Meanwhile Fulbright University Vietnam has officially been granted approval to open. This  is a milestone  in the journey of  cooperation between U.S. and Vietnam in education. Further, the University of California at Los Angeles ( UCLA ) will soon work with Vietnam to carry out new initiatives in global citizenship education.

To establish itself as a major global player, Vietnam needs to be independent  of bigger countries so that it can strategize its  path ahead while following universal standards and values. Vietnam will raise its visibility in  the world with a loving,  tolerant and generous attitude.

Vietnam has overcome sorrow and loss to make peace with other countries that caused it pain. Hence, Vietnam has become a symbol of reconciliation and can play an important role in preserving  international peace and security in the Asia/Pacific region and around the world.  

For example, Vietnam can contribute to the effort to resolve conflicts between the U.S.  and Russia,  between Europe and Russia,  between China and Russia,  between the U.S.,  Japan and North Korea,  and between the U.S. and China. Vietnam could also become a centerfor finding solutions to conflicts in the Middle East and forhelping North Korea integrate with the rest of the world (as when Vietnam helped Myanmar reintegrate). And it can be a pioneer in building harmony and security in online space in South East Asia and around the world. This can include educating people  to be responsible online citizens in Internet era; teaching them to respect each other’s culture, knowledge and morality, and  promoting initiatives for global citizenship education.

Building strong Vietnamese-U.S. relations, as well as the other initiatives cited above, can’t be completed overnight but the path to a brighter future is opened. Tomorrow has started today.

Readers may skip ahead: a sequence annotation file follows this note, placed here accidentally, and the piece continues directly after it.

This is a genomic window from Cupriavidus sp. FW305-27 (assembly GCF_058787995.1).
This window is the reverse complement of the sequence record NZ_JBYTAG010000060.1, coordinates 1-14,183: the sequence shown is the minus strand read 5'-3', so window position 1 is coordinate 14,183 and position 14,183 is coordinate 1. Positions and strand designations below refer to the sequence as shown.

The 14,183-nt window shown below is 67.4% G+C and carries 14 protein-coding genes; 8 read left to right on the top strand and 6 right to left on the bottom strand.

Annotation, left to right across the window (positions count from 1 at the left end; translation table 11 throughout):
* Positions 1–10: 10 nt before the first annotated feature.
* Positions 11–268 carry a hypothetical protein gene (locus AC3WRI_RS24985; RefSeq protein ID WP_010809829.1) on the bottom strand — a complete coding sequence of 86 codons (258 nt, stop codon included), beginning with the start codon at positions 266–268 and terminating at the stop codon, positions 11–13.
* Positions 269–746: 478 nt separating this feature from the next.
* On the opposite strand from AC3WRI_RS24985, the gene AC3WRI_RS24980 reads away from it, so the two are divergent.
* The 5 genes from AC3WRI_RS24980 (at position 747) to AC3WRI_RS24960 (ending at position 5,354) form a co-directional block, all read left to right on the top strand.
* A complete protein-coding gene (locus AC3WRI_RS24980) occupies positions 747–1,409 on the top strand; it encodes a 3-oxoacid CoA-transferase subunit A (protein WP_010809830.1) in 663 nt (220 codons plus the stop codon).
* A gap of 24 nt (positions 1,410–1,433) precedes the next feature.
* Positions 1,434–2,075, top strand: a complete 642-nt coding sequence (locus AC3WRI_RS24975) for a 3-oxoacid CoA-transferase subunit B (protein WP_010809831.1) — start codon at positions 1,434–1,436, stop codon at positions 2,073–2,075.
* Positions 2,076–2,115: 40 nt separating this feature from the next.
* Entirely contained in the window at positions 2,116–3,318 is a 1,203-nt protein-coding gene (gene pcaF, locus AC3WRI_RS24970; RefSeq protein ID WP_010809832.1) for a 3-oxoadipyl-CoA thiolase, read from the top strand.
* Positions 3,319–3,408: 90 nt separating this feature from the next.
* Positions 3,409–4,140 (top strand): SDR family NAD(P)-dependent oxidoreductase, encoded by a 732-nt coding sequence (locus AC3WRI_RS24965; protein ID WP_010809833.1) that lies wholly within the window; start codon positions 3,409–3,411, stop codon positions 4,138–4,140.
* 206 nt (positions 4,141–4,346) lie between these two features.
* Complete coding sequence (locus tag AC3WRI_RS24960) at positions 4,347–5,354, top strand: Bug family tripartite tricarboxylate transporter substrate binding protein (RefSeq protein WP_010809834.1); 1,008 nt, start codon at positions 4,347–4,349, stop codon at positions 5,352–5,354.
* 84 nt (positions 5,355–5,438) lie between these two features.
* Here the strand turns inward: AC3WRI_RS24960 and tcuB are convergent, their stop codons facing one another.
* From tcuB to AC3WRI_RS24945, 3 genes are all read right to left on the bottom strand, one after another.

Lan Anh is a journalist for VietNamNet.

Dark thoughts in a black tie

We went to a black-tie  fund-raising dinner  for a nonprofit (Trinity Rep) last night in Newport. It may be my last after having attended dozens of these events over the years.

Yet again, I ask myself: Why not ditch these interminable, loud and often pompous affairs and just send money to these fine  and always needy  nonprofit outfits? (And I'm more conscious of the  cost of going to these things these days because I no longer have a regular salaried job and because for 30 years I'd be, in effect, ordered to go to them by companies that employed me that would usually pay my tab.  Corporate PR.)

Last night was the usual claustrophobic march from cocktails to the much too long general remarks and then the introductions of the prize winners of the night, in this case  of some Pell Awards for the Arts. The introducers, as  typical at these things, talked too much about themselves as we sat in folding chairs in a wind-battered tent. But a couple of the prize winners (whom I think might consider us semi-personal friends -- why we attended) were admirably concise in their acceptance remarks.

I was again surprised by the four-letter words and other reflections of the growing crudeness of our society in the remarks of some of the speakers. Depressing. But seeing how much some people had aged since I last saw them elicited my zoological interest. It recalled Proust's description of the old men and women in the last part of In Search of Lost Time whom he had known when they were young and fresh.